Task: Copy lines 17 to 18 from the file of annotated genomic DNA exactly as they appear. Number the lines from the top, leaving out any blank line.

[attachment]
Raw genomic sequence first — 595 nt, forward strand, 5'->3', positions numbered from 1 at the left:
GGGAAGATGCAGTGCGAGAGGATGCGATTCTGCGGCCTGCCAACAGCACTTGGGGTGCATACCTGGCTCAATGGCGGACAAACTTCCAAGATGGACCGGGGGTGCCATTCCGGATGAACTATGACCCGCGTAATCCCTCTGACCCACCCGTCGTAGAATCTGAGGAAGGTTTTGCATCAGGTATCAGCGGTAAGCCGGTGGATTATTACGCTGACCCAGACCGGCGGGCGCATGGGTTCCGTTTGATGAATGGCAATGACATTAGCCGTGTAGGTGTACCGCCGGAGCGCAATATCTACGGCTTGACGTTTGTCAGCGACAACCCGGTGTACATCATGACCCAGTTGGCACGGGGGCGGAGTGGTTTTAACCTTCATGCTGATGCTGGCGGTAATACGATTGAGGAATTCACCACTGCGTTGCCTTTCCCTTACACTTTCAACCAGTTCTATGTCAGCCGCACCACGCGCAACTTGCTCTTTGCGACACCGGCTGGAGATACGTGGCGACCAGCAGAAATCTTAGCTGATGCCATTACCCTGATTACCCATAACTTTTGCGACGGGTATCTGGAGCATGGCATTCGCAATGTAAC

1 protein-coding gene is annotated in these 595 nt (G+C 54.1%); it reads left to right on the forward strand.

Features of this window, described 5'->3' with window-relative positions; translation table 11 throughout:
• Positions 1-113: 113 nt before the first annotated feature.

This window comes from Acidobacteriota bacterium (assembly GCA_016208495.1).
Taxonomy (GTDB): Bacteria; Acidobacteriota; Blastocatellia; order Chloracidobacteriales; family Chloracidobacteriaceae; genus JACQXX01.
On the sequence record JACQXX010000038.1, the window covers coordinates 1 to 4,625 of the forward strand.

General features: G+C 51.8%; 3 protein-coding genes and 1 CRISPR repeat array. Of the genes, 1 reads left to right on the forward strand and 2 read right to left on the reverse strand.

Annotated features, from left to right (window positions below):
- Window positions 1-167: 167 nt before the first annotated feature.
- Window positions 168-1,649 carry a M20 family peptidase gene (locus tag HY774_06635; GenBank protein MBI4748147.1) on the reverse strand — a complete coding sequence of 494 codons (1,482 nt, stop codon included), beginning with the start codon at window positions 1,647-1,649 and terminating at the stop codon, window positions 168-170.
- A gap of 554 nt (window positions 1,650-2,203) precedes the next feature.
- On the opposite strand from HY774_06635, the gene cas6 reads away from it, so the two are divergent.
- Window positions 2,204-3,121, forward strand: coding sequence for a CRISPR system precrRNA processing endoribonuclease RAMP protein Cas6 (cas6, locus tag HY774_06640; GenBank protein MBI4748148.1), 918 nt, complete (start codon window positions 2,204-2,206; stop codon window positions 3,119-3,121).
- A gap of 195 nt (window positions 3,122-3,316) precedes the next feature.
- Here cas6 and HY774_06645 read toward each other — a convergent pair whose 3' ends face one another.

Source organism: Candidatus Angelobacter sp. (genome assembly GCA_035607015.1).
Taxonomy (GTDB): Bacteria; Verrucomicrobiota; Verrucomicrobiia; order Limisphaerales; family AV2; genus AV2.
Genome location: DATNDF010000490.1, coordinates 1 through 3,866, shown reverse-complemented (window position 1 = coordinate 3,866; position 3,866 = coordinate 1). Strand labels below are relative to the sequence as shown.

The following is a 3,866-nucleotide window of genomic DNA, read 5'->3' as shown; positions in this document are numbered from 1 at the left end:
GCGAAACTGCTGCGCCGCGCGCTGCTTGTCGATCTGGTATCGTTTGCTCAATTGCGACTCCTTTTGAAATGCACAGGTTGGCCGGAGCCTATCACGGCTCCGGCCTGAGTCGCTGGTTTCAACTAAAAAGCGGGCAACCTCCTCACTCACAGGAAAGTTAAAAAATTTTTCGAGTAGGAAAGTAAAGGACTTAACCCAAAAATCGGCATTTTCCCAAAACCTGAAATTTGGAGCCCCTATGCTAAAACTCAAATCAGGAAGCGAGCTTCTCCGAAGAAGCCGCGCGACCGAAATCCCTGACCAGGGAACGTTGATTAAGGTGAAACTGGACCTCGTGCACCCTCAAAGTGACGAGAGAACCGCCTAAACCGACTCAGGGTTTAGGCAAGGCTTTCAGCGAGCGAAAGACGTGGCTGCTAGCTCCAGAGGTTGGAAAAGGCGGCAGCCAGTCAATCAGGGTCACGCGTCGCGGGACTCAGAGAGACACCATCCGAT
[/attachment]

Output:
- Here cas6 and HY774_06645 read toward each other — a convergent pair whose 3' ends face one another.

Source organism: Candidatus Angelobacter sp. (genome assembly GCA_035607015.1).